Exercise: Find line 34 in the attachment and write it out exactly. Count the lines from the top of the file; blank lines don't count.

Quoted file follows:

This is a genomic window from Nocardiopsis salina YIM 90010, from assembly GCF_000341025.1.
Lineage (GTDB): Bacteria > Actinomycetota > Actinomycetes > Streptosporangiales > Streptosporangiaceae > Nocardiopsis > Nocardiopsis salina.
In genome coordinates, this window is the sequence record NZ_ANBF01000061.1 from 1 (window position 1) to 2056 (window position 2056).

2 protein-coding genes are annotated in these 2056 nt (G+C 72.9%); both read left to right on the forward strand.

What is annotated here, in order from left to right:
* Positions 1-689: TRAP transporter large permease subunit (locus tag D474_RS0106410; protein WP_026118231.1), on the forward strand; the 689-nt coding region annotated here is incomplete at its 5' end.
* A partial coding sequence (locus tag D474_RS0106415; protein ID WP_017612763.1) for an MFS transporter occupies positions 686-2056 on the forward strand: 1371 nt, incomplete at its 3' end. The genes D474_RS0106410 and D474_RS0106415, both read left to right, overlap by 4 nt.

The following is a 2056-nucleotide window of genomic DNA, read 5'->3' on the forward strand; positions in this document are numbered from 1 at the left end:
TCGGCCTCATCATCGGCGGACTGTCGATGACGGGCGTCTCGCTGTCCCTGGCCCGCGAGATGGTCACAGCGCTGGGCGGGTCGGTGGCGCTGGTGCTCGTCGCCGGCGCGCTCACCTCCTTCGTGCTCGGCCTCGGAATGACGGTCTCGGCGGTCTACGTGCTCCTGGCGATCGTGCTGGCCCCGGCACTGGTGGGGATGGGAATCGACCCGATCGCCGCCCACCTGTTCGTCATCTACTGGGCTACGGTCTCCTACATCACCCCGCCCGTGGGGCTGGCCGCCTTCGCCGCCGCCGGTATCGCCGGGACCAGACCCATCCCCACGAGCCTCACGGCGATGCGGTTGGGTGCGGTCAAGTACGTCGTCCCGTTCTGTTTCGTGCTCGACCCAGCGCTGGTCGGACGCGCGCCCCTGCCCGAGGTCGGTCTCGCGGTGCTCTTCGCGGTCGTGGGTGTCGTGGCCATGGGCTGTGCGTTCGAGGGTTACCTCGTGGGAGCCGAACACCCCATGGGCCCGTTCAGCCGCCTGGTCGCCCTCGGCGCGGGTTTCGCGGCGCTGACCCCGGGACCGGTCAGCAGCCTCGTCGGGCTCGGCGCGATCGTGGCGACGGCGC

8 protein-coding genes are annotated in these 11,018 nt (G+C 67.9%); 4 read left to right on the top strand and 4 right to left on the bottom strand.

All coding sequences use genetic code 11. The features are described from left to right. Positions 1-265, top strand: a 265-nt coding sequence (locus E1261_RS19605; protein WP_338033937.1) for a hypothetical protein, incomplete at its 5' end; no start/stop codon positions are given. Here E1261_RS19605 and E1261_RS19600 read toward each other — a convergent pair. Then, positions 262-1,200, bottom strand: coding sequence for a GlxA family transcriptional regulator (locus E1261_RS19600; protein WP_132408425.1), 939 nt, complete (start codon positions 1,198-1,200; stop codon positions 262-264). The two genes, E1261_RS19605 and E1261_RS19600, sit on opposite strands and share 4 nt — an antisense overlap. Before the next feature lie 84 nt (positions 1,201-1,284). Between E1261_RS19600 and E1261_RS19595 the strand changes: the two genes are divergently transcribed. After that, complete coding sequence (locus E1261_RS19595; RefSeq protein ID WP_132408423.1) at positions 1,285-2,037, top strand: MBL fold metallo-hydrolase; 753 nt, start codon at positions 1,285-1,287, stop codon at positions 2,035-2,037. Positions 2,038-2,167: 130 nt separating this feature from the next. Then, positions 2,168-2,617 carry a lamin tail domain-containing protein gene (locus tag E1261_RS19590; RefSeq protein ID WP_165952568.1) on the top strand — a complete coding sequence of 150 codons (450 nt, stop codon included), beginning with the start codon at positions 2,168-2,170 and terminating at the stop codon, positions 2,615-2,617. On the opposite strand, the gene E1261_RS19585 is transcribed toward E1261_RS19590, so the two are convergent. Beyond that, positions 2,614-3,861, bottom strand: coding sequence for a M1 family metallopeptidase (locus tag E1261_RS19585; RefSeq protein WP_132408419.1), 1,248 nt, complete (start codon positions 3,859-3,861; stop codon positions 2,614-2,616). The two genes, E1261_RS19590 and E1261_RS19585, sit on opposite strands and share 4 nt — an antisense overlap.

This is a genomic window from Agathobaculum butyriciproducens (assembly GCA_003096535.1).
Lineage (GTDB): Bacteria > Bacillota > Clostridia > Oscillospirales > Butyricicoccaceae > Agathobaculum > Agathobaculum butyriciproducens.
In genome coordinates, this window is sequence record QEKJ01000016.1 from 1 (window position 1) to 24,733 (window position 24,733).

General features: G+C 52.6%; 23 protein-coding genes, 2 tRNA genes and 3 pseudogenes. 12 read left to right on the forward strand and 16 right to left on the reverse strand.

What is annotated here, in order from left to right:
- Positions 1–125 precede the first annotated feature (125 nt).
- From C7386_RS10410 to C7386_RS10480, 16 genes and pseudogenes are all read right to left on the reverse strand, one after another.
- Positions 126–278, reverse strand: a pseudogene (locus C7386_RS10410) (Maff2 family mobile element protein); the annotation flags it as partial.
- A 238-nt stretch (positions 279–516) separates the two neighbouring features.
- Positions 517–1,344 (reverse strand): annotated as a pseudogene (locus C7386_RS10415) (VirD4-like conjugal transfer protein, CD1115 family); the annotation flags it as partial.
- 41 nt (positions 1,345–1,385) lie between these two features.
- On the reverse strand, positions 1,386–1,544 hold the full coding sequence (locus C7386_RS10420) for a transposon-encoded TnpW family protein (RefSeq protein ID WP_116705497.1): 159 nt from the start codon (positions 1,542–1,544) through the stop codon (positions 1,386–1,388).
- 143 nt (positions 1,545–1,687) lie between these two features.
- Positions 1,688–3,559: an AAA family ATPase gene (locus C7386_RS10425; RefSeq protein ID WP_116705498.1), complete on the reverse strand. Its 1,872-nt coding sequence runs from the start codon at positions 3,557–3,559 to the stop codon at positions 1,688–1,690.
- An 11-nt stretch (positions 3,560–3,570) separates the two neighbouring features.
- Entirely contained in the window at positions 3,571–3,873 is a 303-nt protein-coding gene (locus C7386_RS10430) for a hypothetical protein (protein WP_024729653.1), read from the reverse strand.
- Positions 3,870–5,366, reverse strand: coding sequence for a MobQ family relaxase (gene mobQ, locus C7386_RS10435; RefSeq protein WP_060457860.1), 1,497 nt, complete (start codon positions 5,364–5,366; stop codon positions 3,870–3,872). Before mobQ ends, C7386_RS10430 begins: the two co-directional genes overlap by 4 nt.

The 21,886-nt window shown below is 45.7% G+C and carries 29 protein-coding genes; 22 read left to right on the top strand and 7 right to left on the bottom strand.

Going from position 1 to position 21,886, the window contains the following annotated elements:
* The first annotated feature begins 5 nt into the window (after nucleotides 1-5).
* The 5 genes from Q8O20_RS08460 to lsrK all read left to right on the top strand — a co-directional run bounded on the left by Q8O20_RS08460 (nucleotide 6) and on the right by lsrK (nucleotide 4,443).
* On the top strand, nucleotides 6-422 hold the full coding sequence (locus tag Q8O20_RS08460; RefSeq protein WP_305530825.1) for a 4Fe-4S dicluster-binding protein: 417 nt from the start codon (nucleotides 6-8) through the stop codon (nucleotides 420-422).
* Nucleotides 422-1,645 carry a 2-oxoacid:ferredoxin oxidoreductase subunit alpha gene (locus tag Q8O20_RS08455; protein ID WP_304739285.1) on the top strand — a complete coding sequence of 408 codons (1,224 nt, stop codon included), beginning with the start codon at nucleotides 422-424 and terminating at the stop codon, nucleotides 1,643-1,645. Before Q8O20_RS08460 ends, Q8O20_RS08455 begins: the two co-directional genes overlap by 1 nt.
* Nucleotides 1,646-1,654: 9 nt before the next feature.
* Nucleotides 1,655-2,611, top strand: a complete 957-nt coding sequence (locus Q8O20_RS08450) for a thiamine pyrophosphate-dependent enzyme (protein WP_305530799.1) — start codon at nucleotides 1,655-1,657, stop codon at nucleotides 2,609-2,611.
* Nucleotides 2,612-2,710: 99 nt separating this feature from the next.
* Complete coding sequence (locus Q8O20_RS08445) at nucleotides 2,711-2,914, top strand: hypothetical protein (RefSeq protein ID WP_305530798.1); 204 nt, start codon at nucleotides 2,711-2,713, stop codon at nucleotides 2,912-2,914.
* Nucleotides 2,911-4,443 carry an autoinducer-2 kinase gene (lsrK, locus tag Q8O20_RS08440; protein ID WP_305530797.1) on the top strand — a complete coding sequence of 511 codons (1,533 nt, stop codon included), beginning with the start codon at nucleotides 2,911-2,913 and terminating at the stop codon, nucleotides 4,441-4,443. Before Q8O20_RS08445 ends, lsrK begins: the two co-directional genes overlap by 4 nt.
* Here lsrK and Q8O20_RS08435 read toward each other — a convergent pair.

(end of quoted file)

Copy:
* Nucleotides 422-1,645 carry a 2-oxoacid:ferredoxin oxidoreductase subunit alpha gene (locus tag Q8O20_RS08455; protein ID WP_304739285.1) on the top strand — a complete coding sequence of 408 codons (1,224 nt, stop codon included), beginning with the start codon at nucleotides 422-424 and terminating at the stop codon, nucleotides 1,643-1,645. Before Q8O20_RS08460 ends, Q8O20_RS08455 begins: the two co-directional genes overlap by 1 nt.